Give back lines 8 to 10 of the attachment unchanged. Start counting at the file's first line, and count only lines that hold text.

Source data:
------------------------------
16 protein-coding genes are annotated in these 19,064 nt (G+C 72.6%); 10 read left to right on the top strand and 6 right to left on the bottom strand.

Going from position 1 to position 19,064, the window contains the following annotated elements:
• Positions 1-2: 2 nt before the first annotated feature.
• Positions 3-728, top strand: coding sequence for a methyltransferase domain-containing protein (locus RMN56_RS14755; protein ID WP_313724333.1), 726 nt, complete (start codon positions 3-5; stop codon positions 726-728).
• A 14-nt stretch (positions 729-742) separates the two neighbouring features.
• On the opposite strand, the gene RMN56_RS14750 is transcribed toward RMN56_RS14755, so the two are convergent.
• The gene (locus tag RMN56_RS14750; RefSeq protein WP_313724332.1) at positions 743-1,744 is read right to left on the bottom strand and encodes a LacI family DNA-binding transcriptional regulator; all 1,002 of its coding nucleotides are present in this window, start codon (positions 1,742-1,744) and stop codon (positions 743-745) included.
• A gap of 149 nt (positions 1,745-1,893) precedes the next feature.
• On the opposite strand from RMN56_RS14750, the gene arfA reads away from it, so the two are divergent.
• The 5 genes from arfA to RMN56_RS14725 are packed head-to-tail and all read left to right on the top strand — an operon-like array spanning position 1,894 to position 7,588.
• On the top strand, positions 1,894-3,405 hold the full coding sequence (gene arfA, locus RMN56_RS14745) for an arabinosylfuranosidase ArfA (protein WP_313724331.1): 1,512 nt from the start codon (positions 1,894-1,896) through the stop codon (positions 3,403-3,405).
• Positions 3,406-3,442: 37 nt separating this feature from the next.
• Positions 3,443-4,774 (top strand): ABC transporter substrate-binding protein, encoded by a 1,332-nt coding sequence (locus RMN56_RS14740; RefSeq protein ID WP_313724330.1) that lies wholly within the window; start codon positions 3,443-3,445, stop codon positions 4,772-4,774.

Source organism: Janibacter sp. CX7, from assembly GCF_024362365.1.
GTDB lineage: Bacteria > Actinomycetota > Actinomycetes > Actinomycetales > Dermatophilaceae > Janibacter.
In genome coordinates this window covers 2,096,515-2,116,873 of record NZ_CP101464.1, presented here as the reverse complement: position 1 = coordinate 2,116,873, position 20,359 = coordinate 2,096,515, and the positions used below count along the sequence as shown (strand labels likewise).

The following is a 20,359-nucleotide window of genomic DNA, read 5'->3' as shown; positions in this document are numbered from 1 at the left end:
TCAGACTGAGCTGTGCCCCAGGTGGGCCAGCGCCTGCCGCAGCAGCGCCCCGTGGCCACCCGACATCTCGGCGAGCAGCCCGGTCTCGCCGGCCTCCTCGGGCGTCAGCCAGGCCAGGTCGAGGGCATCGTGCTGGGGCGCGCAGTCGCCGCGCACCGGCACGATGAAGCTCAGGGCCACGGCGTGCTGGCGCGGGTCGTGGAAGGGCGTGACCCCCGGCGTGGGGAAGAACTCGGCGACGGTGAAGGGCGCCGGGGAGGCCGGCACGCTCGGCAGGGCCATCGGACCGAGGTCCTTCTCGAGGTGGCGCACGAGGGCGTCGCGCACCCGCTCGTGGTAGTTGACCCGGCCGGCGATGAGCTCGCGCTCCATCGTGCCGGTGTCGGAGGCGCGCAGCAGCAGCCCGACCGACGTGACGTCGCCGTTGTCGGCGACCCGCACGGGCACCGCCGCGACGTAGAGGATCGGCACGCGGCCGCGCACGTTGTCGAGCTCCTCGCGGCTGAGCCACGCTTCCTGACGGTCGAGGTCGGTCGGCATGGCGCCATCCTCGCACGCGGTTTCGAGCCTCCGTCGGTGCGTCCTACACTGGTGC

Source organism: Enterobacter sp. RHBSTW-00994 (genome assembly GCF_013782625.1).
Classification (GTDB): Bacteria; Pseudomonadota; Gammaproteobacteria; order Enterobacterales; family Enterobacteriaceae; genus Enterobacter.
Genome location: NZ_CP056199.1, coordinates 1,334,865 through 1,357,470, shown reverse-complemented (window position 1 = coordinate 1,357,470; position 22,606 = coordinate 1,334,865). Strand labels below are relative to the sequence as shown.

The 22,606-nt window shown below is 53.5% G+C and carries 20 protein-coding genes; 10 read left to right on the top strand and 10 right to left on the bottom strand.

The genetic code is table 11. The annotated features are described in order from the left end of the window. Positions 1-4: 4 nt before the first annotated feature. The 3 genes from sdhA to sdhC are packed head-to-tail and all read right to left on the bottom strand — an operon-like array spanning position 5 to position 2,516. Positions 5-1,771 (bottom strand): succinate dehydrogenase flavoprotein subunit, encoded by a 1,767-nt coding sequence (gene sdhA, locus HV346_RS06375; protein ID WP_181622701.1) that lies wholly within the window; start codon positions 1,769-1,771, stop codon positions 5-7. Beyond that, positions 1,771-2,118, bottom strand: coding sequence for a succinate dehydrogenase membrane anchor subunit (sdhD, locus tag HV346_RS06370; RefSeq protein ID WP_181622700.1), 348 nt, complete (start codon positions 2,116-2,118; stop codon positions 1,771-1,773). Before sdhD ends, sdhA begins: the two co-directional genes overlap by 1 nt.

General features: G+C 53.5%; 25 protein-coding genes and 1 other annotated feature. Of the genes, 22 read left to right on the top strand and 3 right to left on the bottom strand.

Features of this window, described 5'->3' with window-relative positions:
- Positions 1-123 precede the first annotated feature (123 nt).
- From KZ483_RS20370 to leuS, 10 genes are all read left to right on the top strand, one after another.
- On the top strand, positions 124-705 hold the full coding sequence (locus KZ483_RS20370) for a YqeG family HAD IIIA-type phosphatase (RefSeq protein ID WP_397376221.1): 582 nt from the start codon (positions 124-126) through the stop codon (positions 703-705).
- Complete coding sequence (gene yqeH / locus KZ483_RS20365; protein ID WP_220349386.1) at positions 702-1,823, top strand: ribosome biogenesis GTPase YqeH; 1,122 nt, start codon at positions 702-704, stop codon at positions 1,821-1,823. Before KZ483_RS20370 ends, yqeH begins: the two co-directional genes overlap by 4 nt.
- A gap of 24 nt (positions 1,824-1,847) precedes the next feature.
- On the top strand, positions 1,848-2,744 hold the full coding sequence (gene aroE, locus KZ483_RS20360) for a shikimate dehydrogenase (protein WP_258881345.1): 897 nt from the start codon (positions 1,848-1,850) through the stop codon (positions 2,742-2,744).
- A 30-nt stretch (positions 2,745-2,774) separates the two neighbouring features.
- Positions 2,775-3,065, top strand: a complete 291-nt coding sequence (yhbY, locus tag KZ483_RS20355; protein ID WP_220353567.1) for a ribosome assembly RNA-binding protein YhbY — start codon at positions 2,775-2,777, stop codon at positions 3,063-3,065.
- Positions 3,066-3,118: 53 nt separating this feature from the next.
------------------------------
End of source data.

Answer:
• A gap of 149 nt (positions 1,745-1,893) precedes the next feature.
• On the opposite strand from RMN56_RS14750, the gene arfA reads away from it, so the two are divergent.
• The 5 genes from arfA to RMN56_RS14725 are packed head-to-tail and all read left to right on the top strand — an operon-like array spanning position 1,894 to position 7,588.